Most 5-8t diggers come with rubber tracks, which are a good place to start your checklist. Worn rollers and pointed sprocket teeth can tear the tracks apart and if they look tired after just 2,000 hours then it’s pretty likely that the machine has been abused.

There’s no reason why they shouldn’t last well beyond 5,000 hours, but it’s important to check they’re tensioned correctly. If they’re too tight you’re at risk of snapping the steel band. The rubber will perish pretty quickly once that happens.

Replacement tracks will cost £1,000-1,200, but unless you are desperate for traction there is no reason why you shouldn’t buy a machine with 50% wear on the rubber. Never replace one and not the other, though – it will mean the unit won’t track straight.

Engine and hydraulics

Give the engine, cooling and hydraulic systems the usual once-over. Start with the oil – check the level and scout about for any leaks.

Also check the filler cap – if it’s been tampered with recently then the seller might have quickly topped up to hide a lack of maintenance. Fire it up as well, ensuring the engine is cold before you turn the key.

The engine constantly drives the hydraulic pumps and relies on the pressure relief valves a lot of the time. Check the circuit for any weeps and then get in the cab.

Start by operating all of the hydraulic functions. If it is slow to move then there could well be a blockage somewhere in the system.

Also drop the bucket on the deck and push until the digger body lifts in the air – if it hasn’t got the power to lift itself then something is wrong.

Pins and bushes

Pins and bushes in the digger arm will wear out, particularly where the arm has been used to bash stuff. Check for slop in all the horizontal joints by lightly resting the bucket on the ground and slowly slewing the cab.

Watch the different joints flex as you gently wiggle the machine to identify any that are particularly worn. Keep a close eye on the kingpin and then jump out to inspect the dipper for any cracks – it’s a regular troublespot on 5-8t machines.

Dozer blades

A hard life on construction sites can take its toll on dozer blades, which can wear down the metal to the heel. If that’s the case, use an angle grinder to chop of the last of the blade, then weld on a new one.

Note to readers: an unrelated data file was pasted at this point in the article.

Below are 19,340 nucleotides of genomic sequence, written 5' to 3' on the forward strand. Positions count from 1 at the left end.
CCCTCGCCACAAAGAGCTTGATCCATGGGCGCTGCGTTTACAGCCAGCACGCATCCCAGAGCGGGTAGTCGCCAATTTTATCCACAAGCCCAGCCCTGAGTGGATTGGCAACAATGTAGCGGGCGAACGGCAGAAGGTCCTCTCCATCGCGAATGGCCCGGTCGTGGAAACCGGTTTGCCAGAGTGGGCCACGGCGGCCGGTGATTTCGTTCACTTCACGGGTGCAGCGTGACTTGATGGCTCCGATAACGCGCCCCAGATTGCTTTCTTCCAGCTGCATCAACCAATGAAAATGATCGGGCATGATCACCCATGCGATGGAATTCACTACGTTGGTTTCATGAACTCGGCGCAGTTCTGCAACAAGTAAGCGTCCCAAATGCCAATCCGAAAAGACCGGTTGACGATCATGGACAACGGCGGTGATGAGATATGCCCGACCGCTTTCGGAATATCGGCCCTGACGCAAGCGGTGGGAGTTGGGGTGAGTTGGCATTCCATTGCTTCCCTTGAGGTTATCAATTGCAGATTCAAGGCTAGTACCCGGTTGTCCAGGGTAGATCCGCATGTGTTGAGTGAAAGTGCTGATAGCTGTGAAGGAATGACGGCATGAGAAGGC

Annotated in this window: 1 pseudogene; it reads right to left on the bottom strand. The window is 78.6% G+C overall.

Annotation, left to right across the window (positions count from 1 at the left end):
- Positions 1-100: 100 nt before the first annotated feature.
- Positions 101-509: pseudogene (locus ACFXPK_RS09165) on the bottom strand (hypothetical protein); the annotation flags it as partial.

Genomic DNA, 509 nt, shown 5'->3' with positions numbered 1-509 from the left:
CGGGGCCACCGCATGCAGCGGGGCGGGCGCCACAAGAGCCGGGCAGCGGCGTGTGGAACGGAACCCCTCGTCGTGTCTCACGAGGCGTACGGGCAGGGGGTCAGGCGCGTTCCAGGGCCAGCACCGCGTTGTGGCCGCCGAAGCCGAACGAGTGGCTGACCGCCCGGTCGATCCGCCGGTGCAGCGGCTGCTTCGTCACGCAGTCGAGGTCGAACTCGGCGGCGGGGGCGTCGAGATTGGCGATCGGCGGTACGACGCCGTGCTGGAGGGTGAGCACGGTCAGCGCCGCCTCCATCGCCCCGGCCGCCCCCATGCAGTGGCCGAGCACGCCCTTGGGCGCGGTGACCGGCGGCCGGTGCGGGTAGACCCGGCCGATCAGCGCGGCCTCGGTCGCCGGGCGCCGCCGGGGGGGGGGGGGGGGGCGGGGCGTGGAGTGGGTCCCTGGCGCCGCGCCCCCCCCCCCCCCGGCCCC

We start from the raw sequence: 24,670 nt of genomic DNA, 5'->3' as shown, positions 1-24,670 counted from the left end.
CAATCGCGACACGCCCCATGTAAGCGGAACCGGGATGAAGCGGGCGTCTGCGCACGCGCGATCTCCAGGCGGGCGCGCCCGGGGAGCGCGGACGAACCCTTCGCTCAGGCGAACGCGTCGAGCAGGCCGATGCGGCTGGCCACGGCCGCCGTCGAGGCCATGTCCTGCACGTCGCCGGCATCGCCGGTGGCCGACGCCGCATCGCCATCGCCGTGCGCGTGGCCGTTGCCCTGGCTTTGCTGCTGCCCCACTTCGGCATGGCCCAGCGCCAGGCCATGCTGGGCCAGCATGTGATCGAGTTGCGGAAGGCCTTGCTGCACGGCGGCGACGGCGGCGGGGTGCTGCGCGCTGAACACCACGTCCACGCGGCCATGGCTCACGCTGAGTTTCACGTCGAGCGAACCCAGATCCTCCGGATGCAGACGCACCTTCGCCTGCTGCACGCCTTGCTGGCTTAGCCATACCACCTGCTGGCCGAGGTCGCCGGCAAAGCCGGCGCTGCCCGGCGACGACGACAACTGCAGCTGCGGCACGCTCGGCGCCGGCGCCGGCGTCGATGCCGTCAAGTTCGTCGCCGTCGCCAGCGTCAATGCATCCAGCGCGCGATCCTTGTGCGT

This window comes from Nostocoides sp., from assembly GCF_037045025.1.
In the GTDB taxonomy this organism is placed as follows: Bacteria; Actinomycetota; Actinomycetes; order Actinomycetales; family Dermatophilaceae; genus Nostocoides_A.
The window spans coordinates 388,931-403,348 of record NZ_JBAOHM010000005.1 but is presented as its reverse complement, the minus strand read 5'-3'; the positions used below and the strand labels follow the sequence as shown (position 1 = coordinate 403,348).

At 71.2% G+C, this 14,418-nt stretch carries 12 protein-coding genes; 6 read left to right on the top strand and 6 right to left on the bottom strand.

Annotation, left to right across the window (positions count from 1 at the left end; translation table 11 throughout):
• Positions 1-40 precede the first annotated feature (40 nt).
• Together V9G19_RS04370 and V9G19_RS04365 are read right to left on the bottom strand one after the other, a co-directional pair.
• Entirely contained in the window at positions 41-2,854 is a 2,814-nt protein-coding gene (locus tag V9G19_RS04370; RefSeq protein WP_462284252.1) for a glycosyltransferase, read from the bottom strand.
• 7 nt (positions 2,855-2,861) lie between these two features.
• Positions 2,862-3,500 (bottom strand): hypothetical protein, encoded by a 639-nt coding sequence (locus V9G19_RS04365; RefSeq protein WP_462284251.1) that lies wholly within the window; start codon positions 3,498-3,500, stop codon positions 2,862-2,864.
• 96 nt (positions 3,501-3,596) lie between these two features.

Remember to tack each end first and weld a short length at a time to stop the whole lot warping. A replacement will cost you about £250.

Cab and bodywork

If you’re machine-proud then cosmetics are another thing to consider. Chipped and scratched paint is to be expected. Broken glass, worn seat fabric and still-visible sign-writing also comes with the territory, but most is pretty easily fixed and can quickly increase the value of the machine.

Excessive damage hints at some tough treatment, though, so be wary of more problems under the skin.

About Clements plant

Excavators at Clement Plant second-hand dealership

The Clements family have been buying, refurbishing and selling diggers for more than 57 years from their 200-acre farm in Kirton Lindsey, North Lincolnshire.

At any one time they have more than 120 machines in stock from JCB 3CXs and 20t excavators to telehandlers, dumper trucks and tractors. Some are sold back in to the UK construction industry, some are shipped abroad and an increasing number are making their way on to farms.

To maintain quality, Clements sources all of its machines from UK construction and plant hire firms and gives them a thorough going over in the workshop.

This is manned by seven full-time mechanics that carry out anything from servicing and valeting to full engine rebuilds, hydraulic system overhauls and resprays.

A few machines are sold to farmers in “as-seen” condition, but most will choose to get them overhauled.

“Often farmers will come to us with a £10,000 budget, but once they have seen a properly sorted machine they usually end up spending £15,000 or more,” says Mr Clements.

“A 5-8t machine never really drops below £10,000, so it’s a decent investment.”

A few people also justify shelling out for a better machine by hiring them out to neighbouring farmers or doing a big of contract digger work on the side, he says.